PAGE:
Humber basketball veteran competes in his final season

by | Mar 6, 2015 | Sports

By Mathew Hartley

The old sports adage that there is always next year simply doesn’t apply for Humber’s point guard Chad Bewley.

Bewley is in his final year of postsecondary eligibility after three years at York University and a pair of seasons with the Hawks.

Humber’s men’s basketball team sealed top spot in the OCAA West Division and is enjoying a bye-week before heading to the OCAA championships at Durham College this weekend.

But for Bewley, it‘s just business as usual.

Hawks team mate Tyrone Dickson said no one shows as much passion for the sport as the charismatic Bewley.

“His hunger for basketball is crazy. He plays every day,” said Dickson.

The team’s season could come to swift end if the number one seeded Hawks suffer defeat in their first knockout game against Lambton College on Friday.

The team is still upbeat about it’s chances and Humber’s Gibson Eduful hopes they can enjoy a few more games with Bewley leading the way, because Bewley’s Humber story ends when the Hawks season ends.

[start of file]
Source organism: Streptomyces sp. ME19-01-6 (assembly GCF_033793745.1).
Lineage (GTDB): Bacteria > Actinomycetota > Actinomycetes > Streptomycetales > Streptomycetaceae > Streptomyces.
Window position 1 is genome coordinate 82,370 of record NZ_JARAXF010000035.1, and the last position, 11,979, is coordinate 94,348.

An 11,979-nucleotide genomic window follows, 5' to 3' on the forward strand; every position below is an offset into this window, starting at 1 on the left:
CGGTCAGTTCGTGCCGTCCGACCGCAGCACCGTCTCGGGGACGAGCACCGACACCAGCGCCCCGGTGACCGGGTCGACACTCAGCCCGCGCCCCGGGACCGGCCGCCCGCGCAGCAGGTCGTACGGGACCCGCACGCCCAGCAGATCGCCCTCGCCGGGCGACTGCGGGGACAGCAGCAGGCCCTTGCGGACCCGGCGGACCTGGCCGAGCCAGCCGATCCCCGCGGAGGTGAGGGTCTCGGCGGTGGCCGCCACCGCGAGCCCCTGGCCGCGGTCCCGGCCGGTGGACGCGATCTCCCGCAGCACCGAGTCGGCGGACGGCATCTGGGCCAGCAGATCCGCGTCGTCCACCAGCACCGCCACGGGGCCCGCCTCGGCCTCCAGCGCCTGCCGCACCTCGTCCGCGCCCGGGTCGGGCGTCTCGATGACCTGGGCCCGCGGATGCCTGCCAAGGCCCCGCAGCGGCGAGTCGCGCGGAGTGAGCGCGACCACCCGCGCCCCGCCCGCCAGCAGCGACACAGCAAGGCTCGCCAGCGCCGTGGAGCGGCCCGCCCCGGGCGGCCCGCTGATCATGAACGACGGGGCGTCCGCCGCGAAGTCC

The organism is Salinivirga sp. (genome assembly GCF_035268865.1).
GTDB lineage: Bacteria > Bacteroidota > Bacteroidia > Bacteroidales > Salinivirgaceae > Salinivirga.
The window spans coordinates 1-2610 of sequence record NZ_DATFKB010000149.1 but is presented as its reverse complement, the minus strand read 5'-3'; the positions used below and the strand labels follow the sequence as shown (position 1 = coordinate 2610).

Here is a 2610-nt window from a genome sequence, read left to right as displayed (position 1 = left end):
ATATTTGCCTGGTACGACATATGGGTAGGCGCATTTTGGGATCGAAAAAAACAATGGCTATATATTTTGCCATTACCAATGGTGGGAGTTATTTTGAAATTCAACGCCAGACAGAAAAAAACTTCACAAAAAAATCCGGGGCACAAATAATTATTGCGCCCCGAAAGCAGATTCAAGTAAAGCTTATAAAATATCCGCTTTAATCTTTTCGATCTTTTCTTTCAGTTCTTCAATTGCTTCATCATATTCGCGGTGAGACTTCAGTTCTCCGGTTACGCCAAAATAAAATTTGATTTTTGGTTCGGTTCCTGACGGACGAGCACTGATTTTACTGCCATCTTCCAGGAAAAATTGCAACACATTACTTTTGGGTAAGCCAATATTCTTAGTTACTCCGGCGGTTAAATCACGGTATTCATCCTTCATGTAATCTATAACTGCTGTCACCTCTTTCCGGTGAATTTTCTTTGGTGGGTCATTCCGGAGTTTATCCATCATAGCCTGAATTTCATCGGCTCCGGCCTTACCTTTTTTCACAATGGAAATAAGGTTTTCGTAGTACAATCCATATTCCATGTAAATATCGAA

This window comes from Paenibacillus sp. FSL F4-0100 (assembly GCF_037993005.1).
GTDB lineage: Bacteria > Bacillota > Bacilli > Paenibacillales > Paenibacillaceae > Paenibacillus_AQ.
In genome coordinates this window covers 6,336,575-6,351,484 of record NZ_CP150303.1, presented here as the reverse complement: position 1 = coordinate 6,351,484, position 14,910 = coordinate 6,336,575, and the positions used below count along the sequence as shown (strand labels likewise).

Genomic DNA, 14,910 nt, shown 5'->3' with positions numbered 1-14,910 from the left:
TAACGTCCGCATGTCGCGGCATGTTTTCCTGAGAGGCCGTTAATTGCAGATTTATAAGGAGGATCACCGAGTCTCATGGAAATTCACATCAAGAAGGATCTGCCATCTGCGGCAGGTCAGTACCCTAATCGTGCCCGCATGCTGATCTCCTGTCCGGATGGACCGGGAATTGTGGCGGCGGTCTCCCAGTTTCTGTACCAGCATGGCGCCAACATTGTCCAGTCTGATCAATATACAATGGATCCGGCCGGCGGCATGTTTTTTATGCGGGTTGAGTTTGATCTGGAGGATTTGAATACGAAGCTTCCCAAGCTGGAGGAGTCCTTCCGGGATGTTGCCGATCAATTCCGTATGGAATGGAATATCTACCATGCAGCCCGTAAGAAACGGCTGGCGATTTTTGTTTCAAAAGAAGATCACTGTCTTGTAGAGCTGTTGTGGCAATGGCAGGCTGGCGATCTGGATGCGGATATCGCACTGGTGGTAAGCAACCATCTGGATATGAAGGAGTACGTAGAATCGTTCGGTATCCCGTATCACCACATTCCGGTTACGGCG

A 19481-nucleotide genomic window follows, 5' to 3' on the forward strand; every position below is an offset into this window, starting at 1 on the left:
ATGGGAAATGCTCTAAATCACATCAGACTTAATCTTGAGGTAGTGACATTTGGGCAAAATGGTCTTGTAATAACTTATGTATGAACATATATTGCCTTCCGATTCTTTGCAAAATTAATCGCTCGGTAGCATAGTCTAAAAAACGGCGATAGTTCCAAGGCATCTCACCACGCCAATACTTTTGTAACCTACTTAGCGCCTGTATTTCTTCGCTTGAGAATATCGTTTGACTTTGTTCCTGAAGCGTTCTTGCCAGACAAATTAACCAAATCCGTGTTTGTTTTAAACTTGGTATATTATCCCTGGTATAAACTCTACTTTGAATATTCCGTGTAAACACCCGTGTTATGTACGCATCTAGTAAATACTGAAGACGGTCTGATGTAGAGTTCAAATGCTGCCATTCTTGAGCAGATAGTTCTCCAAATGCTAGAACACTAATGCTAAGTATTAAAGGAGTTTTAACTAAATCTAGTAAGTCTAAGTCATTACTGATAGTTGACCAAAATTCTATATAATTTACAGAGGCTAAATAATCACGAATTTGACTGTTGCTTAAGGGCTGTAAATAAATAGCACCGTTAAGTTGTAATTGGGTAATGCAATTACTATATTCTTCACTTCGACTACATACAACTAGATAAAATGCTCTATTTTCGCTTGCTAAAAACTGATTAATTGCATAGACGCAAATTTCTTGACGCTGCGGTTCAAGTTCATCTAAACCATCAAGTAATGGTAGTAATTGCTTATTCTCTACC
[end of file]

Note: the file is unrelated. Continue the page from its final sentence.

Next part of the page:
“Chad’s a great captain. Whenever things aren’t going as planned, Chad’s usually the one bringing us back together,” Eduful Said.

Confidence is not something that is missing from Bewley as he keeps his mind focused on the provincials ahead.

“Size and depth are our key. We feel we are the best team in the country. Now we just have to play the games to prove it,” he said.

Bewley’s story began playing postsecondary ball for York University and reminisces about his time with the Lions.

“York is a really big school and it’s had some big time players,” Bewley said.

The humble veteran is quick to acknowledge those that have helped him along the way including York’s alumni point guard Tut Ruach, who is now playing ball for KFUM Nassjo in Sweden.

“Tut was one of the vets when I first came in and he’s really helped me grow as a basketball player,” said Bewley.

The journey of transferring from York to small-school Humber is one that Bewley has not travelled alone and he singles out the Hawks’ varsity co-ordinator, James Depoe for his efforts.

“I’ve had so many different levels of support but James has had a huge impact on our team and me specifically,” Bewley said.

Bewley hopes his name after Humber is one that will still continue to grow.

“Just like every wide-eyed basketball player, I want to play pro. I’m ready to push myself as hard as I can to get there. Besides that, it’s in god’s hands,” he said.

Bewley will eventually lose the fight against the Humber clock but he insists the blue and gold will always be a part of him.

“Humber feels like family to me and I’m going to enjoy every last step of it,” Bewley said.